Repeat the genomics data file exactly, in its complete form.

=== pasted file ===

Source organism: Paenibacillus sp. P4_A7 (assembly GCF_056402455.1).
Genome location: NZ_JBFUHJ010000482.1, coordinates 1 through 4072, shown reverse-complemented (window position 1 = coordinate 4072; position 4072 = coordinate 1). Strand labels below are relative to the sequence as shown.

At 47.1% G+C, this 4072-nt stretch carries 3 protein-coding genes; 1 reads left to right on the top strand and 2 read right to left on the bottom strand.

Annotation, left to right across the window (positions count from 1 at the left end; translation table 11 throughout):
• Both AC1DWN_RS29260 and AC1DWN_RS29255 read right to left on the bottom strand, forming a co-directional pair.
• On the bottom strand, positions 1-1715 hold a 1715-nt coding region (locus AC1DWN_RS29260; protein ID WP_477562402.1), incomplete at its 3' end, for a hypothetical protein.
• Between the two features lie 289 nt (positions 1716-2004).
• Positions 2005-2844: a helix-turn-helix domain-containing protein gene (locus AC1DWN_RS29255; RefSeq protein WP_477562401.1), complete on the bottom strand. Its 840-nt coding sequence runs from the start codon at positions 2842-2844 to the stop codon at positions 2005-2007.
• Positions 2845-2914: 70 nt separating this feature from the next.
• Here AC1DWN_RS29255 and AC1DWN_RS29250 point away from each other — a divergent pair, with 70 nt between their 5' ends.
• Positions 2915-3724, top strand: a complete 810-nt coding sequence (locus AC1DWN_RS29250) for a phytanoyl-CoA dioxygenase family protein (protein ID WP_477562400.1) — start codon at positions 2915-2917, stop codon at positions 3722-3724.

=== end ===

Source organism: Paenibacillus sp. P4_A7 (assembly GCF_056402455.1).
Genome location: NZ_JBFUHJ010000482.1, coordinates 1 through 4072, shown reverse-complemented (window position 1 = coordinate 4072; position 4072 = coordinate 1). Strand labels below are relative to the sequence as shown.

At 47.1% G+C, this 4072-nt stretch carries 3 protein-coding genes; 1 reads left to right on the top strand and 2 read right to left on the bottom strand.

Annotation, left to right across the window (positions count from 1 at the left end; translation table 11 throughout):
• Both AC1DWN_RS29260 and AC1DWN_RS29255 read right to left on the bottom strand, forming a co-directional pair.
• On the bottom strand, positions 1-1715 hold a 1715-nt coding region (locus AC1DWN_RS29260; protein ID WP_477562402.1), incomplete at its 3' end, for a hypothetical protein.
• Between the two features lie 289 nt (positions 1716-2004).
• Positions 2005-2844: a helix-turn-helix domain-containing protein gene (locus AC1DWN_RS29255; RefSeq protein WP_477562401.1), complete on the bottom strand. Its 840-nt coding sequence runs from the start codon at positions 2842-2844 to the stop codon at positions 2005-2007.
• Positions 2845-2914: 70 nt separating this feature from the next.
• Here AC1DWN_RS29255 and AC1DWN_RS29250 point away from each other — a divergent pair, with 70 nt between their 5' ends.
• Positions 2915-3724, top strand: a complete 810-nt coding sequence (locus AC1DWN_RS29250) for a phytanoyl-CoA dioxygenase family protein (protein ID WP_477562400.1) — start codon at positions 2915-2917, stop codon at positions 3722-3724.